Intangibles: Brad Ausmus has had a fine first year on the job as Tigers’ manager, winning 90 games.
Still, he’s no Buck Showalter. With playoff games often coming down to the decisions made by a manager on when to go to the bullpen or when to put in a pinch-runner, give Baltimore the edge with their manager’s experience.
If necessary, Game 7 will be at Camden Yards, so that’s a plus for the Birds as well.
Edge – Baltimore.
Prediction: Baltimore in seven. Most of the other playoff teams are better than the Orioles in some regards, but their bullpen puts them over the top in this series.
Los Angeles Angels' Mike Trout hits a home run in the sixth inning of a baseball game against the Seattle Mariners, Friday, Sept. 26, 2014, in Seattle. (AP Photo/Ted S. Warren)
Los Angeles vs. Kansas City
The only pitching pairing announced for this series so far is Thursday’s opener, which features Jason Vargas against Jered Weaver.
Yordano Ventura, Jeremy Guthrie and James Shields likely round out the Royals’ rotation. Shields could pitch game 4 on four days’ rest, or he could go earlier if the Royals feel they need him.
C.J. Wilson and Matt Shoemaker will follow Weaver in some order, with Hector Santiago also likely to get a start.
Let’s take a look at who’s got the edge.
Starting pitching: The Angels are hurting from the loss of Garrett Richards, who was having a Cy Young-caliber year before being lost for the year with a leg injury suffered at Fenway Park. Still, LA’s mix of talent, experience and rest – not to mention home field advantage – gives them the advantage here.
Weaver isn’t one of the hardest throwers in the game, but he knows how to throw strikes and work effectively. Wilson isn’t exactly efficient, but he’s a crafty lefty who can rack up some punchouts. Shoemaker (16-4, 3.04 ERA) has had a breakout year between the bullpen and the rotation.
What really hurts the Royals is the fact that they had to use Shields in Tuesday’s Wild Card game. He’ll probably be on the shelf until Game 4, which might be too late for Kansas City in this series. Vargas is the definition of a league-average pitcher, as is Guthrie. Ventura has had a fine rookie year with his impressive fastball, but how will he fare in his first playoff start?
Edge – Los Angeles.
Bullpen: The Angels have done a bullpen makeover this year, picking up Jason Grilli and Huston Street in trades. Joe Smith, signed as a free agent in the offseason, had a fine year in a set-up role, going 7-2 with a 1.81 ERA and 68 strikeouts and 45 hits allowed over 74 2/3 innings. If there’s a flaw with the Angels’ bullpen it’s that they don’t really have a go-to lefty for matchups. KC has some good left-handed hitters, so that might be an advantage for the Royals.
The Royals, however, have the bullpen as the primary strength of the team. Former Hudson Valley Renegades starter Wade Davis, almost a throw-in to the James Shields-Wil Myers trade, had a terrific year in the pen. Davis allowed 38 hits over 72 innings and struck out 109 against 23 walks. Greg Holland was one of the best closers in baseball with 46 saves and he struck out 90 and allowed 37 hits over 62 1/3 innings. Kelvin Herrera, Jason Frasor and Brandon Finnegan, all of whom have pitched well this season, round out the pen. Danny Duffy, a hard-throwing lefty, could be the long man or a spot starter depending on how the series pans out.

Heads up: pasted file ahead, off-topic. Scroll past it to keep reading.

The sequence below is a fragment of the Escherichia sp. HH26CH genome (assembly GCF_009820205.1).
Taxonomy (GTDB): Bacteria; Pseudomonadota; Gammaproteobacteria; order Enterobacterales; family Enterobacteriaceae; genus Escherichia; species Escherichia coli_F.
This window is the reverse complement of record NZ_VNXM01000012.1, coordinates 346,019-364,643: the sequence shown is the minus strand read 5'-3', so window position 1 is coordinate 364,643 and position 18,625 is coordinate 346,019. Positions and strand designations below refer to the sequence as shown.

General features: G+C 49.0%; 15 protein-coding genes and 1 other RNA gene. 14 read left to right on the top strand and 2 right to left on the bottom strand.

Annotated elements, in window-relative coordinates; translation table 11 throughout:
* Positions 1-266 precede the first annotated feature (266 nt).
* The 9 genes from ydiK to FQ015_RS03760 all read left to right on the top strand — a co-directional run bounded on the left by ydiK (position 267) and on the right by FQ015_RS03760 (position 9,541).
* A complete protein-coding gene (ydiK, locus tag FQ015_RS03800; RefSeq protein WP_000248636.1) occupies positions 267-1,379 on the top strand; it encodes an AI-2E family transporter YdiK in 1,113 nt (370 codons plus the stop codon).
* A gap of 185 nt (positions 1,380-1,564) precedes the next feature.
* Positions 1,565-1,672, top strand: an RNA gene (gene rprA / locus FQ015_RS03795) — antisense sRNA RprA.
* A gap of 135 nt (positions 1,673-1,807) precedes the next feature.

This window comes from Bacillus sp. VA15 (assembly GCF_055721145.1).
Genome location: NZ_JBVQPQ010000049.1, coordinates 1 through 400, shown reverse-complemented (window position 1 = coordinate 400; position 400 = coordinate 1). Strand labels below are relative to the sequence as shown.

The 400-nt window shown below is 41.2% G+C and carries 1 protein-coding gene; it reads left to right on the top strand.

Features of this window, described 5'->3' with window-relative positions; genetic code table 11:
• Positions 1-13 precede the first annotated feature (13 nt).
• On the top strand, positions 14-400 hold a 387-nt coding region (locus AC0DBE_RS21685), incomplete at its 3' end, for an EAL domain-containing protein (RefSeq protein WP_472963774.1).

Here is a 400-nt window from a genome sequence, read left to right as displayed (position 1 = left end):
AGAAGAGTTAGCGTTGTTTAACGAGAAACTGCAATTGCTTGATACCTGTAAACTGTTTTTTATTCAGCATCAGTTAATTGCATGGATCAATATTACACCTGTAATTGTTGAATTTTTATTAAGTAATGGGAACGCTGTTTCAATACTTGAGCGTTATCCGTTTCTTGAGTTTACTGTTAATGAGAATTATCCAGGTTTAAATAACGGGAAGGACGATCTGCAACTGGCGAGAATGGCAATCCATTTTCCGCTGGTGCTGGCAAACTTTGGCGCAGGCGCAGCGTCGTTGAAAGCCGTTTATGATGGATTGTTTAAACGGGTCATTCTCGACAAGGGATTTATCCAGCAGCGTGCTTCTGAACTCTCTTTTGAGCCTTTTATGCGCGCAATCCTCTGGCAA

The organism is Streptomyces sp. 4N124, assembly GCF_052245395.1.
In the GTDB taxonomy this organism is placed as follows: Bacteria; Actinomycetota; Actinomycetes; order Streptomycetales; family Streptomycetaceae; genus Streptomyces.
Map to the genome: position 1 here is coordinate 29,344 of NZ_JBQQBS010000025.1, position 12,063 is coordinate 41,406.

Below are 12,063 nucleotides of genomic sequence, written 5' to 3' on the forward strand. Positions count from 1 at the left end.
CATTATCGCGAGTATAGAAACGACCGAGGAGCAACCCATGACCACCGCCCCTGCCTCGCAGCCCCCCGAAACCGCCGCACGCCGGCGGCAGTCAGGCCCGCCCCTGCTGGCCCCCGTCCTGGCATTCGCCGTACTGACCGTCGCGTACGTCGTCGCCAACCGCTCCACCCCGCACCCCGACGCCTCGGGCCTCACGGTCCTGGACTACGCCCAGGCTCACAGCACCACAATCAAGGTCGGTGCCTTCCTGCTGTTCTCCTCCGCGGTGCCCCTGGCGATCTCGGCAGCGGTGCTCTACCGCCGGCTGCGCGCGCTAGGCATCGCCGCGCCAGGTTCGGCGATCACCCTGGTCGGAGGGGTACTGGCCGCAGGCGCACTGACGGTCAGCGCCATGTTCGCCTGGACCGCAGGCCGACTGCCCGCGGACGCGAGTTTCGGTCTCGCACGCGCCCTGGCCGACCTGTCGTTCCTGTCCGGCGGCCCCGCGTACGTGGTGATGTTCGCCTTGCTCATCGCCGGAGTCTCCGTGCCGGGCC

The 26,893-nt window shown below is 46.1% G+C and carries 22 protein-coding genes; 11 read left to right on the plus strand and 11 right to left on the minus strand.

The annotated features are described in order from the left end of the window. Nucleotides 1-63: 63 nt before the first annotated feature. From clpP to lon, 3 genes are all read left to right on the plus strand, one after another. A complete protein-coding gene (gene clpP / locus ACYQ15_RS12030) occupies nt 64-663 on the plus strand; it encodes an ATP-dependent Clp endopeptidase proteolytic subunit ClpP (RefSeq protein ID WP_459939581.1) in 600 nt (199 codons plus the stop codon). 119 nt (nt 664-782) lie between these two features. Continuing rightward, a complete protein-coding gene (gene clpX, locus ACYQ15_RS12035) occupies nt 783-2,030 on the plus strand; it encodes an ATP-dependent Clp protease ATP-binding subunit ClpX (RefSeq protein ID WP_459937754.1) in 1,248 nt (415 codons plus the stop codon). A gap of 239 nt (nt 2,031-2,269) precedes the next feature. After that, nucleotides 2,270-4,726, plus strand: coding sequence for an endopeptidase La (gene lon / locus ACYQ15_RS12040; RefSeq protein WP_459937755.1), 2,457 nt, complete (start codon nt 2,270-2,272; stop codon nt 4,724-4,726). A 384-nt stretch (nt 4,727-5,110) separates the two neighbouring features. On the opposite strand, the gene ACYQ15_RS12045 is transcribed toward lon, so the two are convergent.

The problem with the Royals’ pen is the manager. Will Ned Yost make the right call at the right time or will he stay away from Davis and Holland until the eighth and ninth? If he’s willing to lean on the back end of his bullpen a little more, the Royals shouldn’t have a problem protecting a lead.
Edge – Kansas City.
Lineup: The Royals have a bunch of guys who hit for average, but they’re never going to hit for all that much power. Alex Gordon (19), Sal Perez (17) and Mike Moustakas (15) were the only Royals to hit double-digit home runs this season.
What the Royals do have is a solid mix of contact and speed, which at this time of year is generally a good strategy to have.
The Angels, of course, have the game’s best all-around player in outfielder Mike Trout. Trout had a “down year,” hitting .287 with 39 doubles, 36 home runs with 115 runs scored and 111 RBI. He only stole 16 bases this year but could be more of a threat in playoff situations.
Add in a rejuvenated Albert Pujols and guys like Howie Kendrick, Erick Aybar and David Freese, all of whom had decent, if not good years, and it’s going to be tough to keep the Angels off the scoreboard.
Josh Hamilton is the wild card here. He played in just one of the Angels’ final 23 regular season games, but he’ll be starting on Thursday. Will that be a blessing or a curse for the Angels to have a power hitter back after a long layoff? We’ll see.
Regardless, the Angels are in a better position to score runs and they should do just that in this series.
Edge – Los Angeles.
Intangibles: The Royals might have that team of destiny thing going for them, but they are at some major disadvantages in this series.
1) LA has the home field.
2) LA has the rest of not having to play in the Wild Card game.
3) LA doesn’t have Ned Yost as manager.
Perhaps that’s a little harsh, but Scioscia has proven he can win in the postseason before. Now, he’s got an entirely new group of players. His team had the best record in baseball during the regular season. I’m not saying the Angels are a lock to win the World Series, but LA’s playoff run doesn’t end here.
Edge – Los Angeles.
Prediction: Angels in five. KC is just fighting too much of an uphill battle to gain much traction in this series. The Royals’ starting pitchers just don’t stack up, not against the LA lineup.